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| Shapiro, Washburn & Sharp

Tech Sgt. Connie Wilson gave birth to a healthy baby boy on Langley Air Force Base in Hampton, Virginia (VA). Twelve hours later, she was dead. The circumstances leading up to her death indicate a level of negligence by the doctors who delivered Connie’s child. Her uterine artery was cut and there were two surgical sponges left in her abdomen. Despite this glaring malpractice, her family is unable to pursue any legal action against the doctors in question.

According to an article in The Virginian-Pilot, the military is free from accountability to active military patients when it comes to medical malpractice due to a set of cases from the 1950s decided by the Supreme Court known as the Feres Doctrine. One of the cases featured a soldier who was barred from suing the military even after discovering an Army doctor left a towel marked “Medical Department U.S. Army” inside his body (very similar to what happened to Connie Wilson).

As a personal injury lawyer practicing for over 20 years in Virginia (VA), I’ve seen multiple cases of medical negligence. I handled a malpractice case involving a woman whose husband was in active service. She underwent obesity-reducing gastric bypass surgery in December 1996 by a surgeon in at Portsmouth Naval Hospital in Portsmouth, (VA), and endured horrendous after effects due to the improper stapling of the gastric pouch. These effects included vomiting, ulceration, the loss of her teeth due to nutrient deficiency, and multiple surgeries to correct the initial error. I argued the case effectively by illustrating the damage done to my client’s body and the lifelong ramifications. The judge ruled in our favor.

Another case example was in 2002 when my colleague John Cooper, also a personal injury lawyer, represented a 43-year-old woman who went in for a hysterectomy, but the surgeons and staff left a medical sponge in her body. This wasn’t discovered for six months and led to the creation of fistula in her bowels. This required an additional surgery. This client was able to recover under Virginia medical malpractice laws, unlike active military men and women victimized by negligence at a U.S. military hospital or clinic.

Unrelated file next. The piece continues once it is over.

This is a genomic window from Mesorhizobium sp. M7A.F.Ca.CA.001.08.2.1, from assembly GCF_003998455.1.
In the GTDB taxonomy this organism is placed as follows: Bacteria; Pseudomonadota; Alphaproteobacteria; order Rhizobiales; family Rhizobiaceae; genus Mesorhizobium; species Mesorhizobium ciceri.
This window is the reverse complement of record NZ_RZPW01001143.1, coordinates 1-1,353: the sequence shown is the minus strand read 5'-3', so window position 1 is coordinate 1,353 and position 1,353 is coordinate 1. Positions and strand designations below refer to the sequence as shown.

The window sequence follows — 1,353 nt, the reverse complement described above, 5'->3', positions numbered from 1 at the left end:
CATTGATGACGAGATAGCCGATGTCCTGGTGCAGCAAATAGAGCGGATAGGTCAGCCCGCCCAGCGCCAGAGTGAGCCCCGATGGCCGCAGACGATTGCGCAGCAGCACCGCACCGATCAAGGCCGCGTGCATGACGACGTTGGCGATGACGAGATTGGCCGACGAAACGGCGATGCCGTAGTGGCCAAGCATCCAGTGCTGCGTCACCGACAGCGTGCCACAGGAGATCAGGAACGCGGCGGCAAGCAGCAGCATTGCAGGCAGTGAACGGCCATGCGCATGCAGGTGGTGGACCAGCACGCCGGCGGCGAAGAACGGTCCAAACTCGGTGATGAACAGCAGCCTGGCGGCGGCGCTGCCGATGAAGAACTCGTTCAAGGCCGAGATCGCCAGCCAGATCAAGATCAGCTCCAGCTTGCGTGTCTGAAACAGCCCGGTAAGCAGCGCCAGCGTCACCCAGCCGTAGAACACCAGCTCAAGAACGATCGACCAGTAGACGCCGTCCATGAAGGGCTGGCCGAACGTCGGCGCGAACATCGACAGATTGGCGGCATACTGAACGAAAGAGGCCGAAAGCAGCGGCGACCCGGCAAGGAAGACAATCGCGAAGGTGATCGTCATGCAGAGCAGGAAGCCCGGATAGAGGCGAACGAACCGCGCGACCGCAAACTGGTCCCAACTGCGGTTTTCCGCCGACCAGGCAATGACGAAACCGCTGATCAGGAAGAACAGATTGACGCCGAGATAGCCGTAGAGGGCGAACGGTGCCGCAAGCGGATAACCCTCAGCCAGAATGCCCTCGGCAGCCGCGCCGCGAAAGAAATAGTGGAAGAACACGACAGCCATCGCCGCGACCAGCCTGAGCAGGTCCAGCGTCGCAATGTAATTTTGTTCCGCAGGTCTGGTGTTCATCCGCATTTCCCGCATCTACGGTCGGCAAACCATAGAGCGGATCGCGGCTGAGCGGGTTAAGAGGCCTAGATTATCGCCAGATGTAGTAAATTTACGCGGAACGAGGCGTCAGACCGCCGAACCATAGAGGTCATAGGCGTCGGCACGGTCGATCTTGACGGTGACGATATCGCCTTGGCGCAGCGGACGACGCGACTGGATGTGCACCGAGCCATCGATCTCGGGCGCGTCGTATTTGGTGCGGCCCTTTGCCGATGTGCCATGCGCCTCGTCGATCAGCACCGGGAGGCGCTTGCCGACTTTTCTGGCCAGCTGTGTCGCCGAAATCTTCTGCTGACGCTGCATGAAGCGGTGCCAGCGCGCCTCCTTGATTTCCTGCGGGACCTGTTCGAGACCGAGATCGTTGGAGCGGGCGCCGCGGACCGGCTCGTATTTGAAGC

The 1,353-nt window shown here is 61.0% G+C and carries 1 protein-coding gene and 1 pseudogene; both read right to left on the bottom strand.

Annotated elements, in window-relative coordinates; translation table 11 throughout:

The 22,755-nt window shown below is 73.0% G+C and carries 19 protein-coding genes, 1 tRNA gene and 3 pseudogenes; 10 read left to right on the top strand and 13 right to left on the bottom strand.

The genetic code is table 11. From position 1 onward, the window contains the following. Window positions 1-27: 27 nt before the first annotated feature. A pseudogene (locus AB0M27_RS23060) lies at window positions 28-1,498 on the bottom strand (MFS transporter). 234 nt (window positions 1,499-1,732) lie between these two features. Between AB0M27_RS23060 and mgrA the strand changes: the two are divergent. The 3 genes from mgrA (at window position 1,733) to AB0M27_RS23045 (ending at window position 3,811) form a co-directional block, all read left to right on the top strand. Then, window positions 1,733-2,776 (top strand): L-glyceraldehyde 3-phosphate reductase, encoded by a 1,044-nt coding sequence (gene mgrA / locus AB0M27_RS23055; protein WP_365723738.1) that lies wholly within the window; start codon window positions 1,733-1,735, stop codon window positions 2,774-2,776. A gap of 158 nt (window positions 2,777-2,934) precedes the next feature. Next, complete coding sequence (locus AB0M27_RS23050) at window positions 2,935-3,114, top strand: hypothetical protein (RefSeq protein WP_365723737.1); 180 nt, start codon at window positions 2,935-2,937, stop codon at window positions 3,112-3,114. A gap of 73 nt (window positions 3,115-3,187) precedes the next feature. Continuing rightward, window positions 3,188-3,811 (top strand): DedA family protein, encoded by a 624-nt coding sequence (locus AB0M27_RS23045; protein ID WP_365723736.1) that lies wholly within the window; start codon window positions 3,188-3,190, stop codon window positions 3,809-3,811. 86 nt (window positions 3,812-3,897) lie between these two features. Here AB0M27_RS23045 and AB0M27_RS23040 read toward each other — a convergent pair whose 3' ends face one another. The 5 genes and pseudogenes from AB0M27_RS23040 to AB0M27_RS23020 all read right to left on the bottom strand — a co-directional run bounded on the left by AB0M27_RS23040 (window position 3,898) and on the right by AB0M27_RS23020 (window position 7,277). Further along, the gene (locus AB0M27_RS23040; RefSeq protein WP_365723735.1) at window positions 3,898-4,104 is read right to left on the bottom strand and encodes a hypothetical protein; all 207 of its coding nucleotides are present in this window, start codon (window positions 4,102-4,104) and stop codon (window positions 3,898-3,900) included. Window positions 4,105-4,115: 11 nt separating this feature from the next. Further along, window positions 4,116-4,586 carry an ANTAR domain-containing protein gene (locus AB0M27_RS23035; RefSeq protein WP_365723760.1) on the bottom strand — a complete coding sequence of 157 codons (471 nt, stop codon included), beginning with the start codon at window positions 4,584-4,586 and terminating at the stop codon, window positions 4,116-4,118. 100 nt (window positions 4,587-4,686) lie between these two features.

It’s outrageous that our brave men and women in the military have no legal options when medical malpractice occurs at a military run facility, but that the same military person can recover for the same malpractice in a private, civil hospital. Under the current unfair, illogical Feres doctrine, the spouse and family members of our courageous military men and women can sue under the Federal Torts Claim Act for malpractice over their care, but the active military member has no recourse! So Connie Wilson’s family including her parent’s Tommy and Connie Wilson are left with no legal remedies, but if the malpractice happened to a spouse, there is a remedy. Totally illogical in today’s world.

Another limiting factor is the fact that actions for medical malpractice involving military families (against the government) can only be filed in federal court and no jury trial is available. Let’s call a spade a spade: The current law makes no sense.

U.S. Rep. Randy Forbes (R-Va.) is wrong when he said, “How do you look someone in the eye and say we’re going to take a service member who was not in a combat situation and give them an elevated position for compensation and recovery that we would not give to someone who was in combat? I think that would create a huge problem in terms of morale.”

The better question to ask is, “How do you look a military service member in the eye and say we’re not going to provide elevated compensation and recovery if a military doctor does something wrong while you’re under their care in a civilian, not cambat setting?” We can make the situation more fair by allowing suits in the civilian setting-not in a combat setting.

The fact is, the military should be held accountable when medical malpractice occurs. Congress needs to act and pass legislation nullifying the outdated, archaic law enabling military doctors to shirk their responsibilities when malpractice occurs involving active military—especially in the civilian setting.. It’s just basic, common sensewyAbout the Editors: Shapiro, Cooper Lewis & Appleton personal injury law firm is based in Virginia (VA), near the NE North Carolina (NC) border and handles car,truck,railroad, and medical negligence cases and more. Our lawyers proudly edit the Virginia Beach Injuryboard, Norfolk Injuryboard, and Northeast North Carolina Injuryboard as a pro bono public information service. Lawyers licensed in: VA, NC, SC, WV, DC, KY. PA

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